It was never easy to be a Jew. Even now, with our own state and army, Israel’s ambassador to the UN recently exclaimed, “Thank God that the fate of Israel and of the Jewish people is not decided in this hall!”
With God’s help, the Jewish people have managed to survive throughout the centuries, despite numerous powerful and brutal enemies. Psalms 135 and 136 celebrate the nation’s Divine protection and deliverance (in the words of Mark Twain, ‘the secret of the Jew’s immortality'), starting with our escape from Egyptian subjugation and our triumph over the Canaanite nations.
“He smote many nations and slew mighty kings: Sichon, king of the Emorites, Og, king of Bashan, and all the kingdoms of Canaan.” (Psalm 135:10-11)
What was special about Sichon and Og that, out of all the Canaanite kings, they ‘merited’ to be explicitly mentioned?
We can classify the various forms of human prowess and strength into three basic categories. The people of Israel needed God’s assistance in overcoming all three, as they fought for their inheritance in the Land of Israel.
The first form of strength is the formidable spirit found in a cruel and ruthless leader. A fierce king is difficult to overcome. The Midrash says that King Sichon was like a sayach, a young, wild mule in the wilderness (Rosh Hashanah 3a). This refers to his brutally vicious nature, unlimited in its violent outbursts. The ancient despots of the world valued the power to rule by instilling fear and terror. Tyrants like Nebuchadnezzar, who would eat live rabbits, intentionally developed traits of violent cruelty and savagery, aware that these characteristics fortified their reign of terror.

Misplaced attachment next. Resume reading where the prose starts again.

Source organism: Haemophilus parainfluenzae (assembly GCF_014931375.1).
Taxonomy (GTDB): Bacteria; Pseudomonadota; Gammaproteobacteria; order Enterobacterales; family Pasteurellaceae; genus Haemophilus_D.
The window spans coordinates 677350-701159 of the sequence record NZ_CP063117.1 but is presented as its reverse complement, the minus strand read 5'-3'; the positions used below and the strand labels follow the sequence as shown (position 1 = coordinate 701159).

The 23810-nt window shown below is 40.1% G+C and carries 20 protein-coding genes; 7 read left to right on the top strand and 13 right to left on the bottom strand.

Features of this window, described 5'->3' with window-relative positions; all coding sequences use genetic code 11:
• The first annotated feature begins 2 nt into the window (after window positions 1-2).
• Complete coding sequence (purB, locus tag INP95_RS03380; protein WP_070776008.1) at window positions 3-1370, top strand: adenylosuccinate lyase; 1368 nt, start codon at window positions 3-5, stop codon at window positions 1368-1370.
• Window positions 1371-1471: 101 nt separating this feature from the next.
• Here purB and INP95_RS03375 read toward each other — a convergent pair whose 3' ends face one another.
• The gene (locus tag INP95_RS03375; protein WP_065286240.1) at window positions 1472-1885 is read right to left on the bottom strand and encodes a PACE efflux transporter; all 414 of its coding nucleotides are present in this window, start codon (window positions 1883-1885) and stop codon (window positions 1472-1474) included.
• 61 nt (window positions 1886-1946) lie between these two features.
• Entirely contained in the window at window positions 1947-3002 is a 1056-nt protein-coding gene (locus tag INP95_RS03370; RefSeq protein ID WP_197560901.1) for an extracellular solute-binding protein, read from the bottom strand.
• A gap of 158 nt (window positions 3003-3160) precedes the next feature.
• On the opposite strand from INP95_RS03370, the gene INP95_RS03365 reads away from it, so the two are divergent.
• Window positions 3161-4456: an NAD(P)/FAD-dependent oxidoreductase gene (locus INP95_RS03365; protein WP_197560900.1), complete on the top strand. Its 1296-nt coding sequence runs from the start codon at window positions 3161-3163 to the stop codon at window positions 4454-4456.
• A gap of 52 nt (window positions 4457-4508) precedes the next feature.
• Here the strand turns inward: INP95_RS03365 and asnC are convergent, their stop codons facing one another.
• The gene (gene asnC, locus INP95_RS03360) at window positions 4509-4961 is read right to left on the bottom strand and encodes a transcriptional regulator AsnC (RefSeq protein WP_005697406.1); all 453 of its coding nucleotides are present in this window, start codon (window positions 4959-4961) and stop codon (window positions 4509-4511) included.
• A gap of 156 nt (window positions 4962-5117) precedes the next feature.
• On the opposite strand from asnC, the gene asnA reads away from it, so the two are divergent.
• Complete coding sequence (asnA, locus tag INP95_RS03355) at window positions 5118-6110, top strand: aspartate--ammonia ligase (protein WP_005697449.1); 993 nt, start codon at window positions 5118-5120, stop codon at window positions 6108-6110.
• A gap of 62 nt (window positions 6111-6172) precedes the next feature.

The second form of strength is that of immense physical power. Og, king of Bashan, was a tremendous giant; he epitomized this form of power. The Torah states (Deut. 3:11) that Og was so tall, his bed needed to be nine cubits (13.5 feet) long.
And the third category of strength is the collective power that comes from many nations working together for a common cause. This was the military advantage of the Canaanite kings, who formed an alliance in order to fight against the Jewish people.
As the Israelites strove to inherit the Land of Israel, God subdued all of these forms of power before them. Neither the ruthless brutality of Sichon, nor the terrible physical strength of the giant Og, nor the collective power of all the Canaanite armies together, succeeded in thwarting the Divine plan of settling the people of Israel in their land.
This is a lesson for all generations. We need not fear our enemies’ cruelty, brute physical strength, or numerical superiority. Just as the Sichons, Ogs and other tyrants throughout history could not foil God’s plan, so too our current foes will fail to obstruct God’s promise to the Jewish people.
“There are many thoughts in a man’s heart; but the counsel of God will always stand.” (Proverbs 19:21)
(adapted from Olat Re’iyah vol. II, p. 83)